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Claim of 100-hour week, no sick days

New Delhi, Jan. 10 (Reuters): Indian diplomat Devyani Khobragade coached her nanny to mislead US officials, confiscated her passport and made her work 100-hour, seven-day weeks, according to a US grand jury indictment.

The court indictment papers, published on the website of the US attorney’s office of the Southern District of New York, painted a picture of a maid refused sick days and holidays while working for a salary of little over $1 an hour in New York, or about one-seventh the minimum wage.

Khobragade denies all charges and has been backed by the Indian government.

The indictment underscored the wildly divergent stories from both sides. The diplomat’s relatives and government officials say the allegations are exaggerated and are being used by the maid, Sangeeta Richard, to get compensation or US residency.

Uttam Khobragade, the diplomat’s father, said Richard lived a luxurious life, that she went to the beauty parlour every alternate week, and purchased an iPhone. “Does even Nancy Powell’s maid servant have such luxuries?” he said to Reuters, referring to the US ambassador to India. “She was having a gala time there.”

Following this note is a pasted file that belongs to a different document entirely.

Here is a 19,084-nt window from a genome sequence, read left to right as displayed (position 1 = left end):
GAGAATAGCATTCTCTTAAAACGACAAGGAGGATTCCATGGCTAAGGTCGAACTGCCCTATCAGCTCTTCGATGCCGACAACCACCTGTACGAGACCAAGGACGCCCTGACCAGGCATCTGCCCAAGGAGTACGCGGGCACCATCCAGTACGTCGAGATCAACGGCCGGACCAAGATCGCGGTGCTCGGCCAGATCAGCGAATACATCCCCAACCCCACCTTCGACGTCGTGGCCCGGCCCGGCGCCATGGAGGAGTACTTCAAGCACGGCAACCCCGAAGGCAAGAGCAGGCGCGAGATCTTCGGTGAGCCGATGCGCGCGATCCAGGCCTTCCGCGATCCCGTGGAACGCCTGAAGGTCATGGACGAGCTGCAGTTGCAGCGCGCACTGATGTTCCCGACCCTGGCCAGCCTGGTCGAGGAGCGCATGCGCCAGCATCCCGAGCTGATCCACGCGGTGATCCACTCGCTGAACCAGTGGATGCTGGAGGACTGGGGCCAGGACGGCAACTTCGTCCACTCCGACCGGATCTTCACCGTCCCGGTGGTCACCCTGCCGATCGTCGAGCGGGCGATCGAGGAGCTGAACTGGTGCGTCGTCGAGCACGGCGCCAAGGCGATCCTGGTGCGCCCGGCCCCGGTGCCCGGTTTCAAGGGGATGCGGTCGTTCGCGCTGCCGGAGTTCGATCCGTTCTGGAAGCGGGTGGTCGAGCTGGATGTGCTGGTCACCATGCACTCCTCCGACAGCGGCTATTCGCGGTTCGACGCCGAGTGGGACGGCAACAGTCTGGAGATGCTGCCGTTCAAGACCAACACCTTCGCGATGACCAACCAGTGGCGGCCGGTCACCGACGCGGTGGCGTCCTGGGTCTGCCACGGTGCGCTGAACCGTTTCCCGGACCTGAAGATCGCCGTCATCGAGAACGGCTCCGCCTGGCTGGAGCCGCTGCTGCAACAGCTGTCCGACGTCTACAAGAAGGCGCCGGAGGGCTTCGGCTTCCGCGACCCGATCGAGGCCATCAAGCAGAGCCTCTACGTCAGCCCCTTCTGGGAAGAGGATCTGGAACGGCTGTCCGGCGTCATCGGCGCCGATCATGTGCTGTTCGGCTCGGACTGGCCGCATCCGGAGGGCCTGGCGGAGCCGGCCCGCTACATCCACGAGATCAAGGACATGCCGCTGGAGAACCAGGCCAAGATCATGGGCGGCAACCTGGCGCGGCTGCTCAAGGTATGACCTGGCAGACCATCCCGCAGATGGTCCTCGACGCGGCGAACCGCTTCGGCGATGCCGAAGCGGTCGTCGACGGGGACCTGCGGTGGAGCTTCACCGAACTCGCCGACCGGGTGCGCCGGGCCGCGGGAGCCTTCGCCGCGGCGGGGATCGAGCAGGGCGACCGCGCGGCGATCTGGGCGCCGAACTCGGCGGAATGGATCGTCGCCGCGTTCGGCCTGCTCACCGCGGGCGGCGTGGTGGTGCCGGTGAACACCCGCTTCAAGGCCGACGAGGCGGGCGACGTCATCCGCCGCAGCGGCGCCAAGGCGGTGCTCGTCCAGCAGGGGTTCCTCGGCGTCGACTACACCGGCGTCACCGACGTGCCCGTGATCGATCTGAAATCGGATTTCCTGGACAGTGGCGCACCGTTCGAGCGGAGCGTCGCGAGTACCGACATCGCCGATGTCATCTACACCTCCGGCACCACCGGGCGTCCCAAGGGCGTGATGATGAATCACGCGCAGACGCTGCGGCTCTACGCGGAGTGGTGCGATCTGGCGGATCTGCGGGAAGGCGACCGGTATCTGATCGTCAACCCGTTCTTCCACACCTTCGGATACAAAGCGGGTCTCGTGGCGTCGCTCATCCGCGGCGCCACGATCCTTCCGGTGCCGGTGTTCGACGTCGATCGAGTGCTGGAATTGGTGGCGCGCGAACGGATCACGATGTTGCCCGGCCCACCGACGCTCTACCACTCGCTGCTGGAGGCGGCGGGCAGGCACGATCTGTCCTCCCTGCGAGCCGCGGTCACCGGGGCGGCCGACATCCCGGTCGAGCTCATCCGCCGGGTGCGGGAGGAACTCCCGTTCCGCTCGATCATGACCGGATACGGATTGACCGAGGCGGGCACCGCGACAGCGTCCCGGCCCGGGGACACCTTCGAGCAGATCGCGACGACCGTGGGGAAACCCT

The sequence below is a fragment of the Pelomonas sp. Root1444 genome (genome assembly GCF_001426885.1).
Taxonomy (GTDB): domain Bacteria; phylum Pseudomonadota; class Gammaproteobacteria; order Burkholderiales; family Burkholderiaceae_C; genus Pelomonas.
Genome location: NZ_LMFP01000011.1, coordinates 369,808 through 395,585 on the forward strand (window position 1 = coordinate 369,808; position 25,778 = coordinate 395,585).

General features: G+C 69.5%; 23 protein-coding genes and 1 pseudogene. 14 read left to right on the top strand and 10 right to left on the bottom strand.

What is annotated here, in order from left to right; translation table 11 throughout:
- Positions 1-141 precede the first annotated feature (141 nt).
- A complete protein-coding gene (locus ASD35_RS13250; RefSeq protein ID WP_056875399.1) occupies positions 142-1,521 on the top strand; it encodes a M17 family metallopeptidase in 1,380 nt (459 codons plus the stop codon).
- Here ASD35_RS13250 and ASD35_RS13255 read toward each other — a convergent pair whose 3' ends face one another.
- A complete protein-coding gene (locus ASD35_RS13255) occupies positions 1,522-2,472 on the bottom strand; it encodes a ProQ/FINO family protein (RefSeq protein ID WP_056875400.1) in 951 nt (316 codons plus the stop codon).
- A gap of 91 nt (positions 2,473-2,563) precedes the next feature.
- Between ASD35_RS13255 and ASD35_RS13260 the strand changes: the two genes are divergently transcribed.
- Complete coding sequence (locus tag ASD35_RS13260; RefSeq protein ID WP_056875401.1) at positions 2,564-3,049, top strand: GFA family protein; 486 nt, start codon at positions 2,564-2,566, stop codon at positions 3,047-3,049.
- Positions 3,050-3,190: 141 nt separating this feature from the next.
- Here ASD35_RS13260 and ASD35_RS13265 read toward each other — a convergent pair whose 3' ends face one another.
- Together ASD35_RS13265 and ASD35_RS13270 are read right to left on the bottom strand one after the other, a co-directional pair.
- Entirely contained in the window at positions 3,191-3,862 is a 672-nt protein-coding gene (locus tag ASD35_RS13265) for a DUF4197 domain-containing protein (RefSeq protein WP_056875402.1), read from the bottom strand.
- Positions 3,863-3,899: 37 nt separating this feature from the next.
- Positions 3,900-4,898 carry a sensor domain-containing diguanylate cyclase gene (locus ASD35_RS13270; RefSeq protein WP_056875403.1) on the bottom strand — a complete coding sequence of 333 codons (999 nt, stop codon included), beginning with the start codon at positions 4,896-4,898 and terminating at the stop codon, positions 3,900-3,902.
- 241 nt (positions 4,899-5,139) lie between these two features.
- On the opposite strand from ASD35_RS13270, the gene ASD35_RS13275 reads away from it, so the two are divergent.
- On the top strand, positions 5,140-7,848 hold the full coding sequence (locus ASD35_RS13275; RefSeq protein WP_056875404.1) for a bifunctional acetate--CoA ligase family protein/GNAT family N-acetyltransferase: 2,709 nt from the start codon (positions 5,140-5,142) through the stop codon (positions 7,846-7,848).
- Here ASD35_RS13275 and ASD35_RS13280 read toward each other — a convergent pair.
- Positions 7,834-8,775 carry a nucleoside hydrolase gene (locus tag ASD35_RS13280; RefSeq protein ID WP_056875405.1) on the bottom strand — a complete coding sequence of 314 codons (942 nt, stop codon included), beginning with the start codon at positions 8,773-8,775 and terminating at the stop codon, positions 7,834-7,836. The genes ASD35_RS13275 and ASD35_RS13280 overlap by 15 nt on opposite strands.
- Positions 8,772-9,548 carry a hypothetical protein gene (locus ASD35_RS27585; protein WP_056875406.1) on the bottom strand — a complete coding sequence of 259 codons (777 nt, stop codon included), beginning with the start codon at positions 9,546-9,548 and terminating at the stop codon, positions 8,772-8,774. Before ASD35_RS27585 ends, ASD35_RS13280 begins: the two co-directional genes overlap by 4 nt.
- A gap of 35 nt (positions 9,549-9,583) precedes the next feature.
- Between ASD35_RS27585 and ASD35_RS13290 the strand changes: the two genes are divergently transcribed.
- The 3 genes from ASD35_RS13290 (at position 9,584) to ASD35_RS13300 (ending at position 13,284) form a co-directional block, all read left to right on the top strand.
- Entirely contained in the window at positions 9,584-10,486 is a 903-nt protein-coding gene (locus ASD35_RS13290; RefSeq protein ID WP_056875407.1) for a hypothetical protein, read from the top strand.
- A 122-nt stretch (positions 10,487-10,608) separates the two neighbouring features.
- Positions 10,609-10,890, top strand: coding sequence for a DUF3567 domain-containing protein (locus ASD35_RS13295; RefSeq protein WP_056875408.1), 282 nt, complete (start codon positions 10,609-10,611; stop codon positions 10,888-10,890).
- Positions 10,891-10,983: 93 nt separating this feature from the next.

The indictment said that Khobragade first made the maid sign a contract that stipulated she would be paid around $9.75 an hour. Khobragade told US officials in the visa application that the maid would be paid $4,500 a month.

But on the evening of flying from India to the US, Richard was called to Khobragade’s house in Delhi, according to the court papers. She was told she needed to sign a second work contract, with a changed maximum salary, including overtime, of Rs 30,000 ($480) a month, an illegally low amount under US minimum-wage laws.

Provisions about holidays and sick days were deleted from the contract. The indictment says that the actual hourly wage for the maid, given she was often working more than 100 hours a week, was a little over a $1 an hour.

On one occasion, Khobragade told the maid not to get sick because it was too expensive, the papers say.

On arrival in the US, the diplomat took the maid’s passport and never returned it, saying it would only be returned at the end of her three-year contract, according to the court papers.

However, Khobragade in October filed a court case in India against Richard claiming she fled with a government passport.

In a statement issued through Safe Horizon, a non-government group that campaigns for victims of abuse, Richard said today: “I would like to tell other domestic workers who are suffering as I did — you have rights and do not let anyone exploit you.”

Safe Horizon said Richard was likely to apply for a visa that would be valid for up to four years and allow her to work in the US. It can also lead to lawful permanent residence.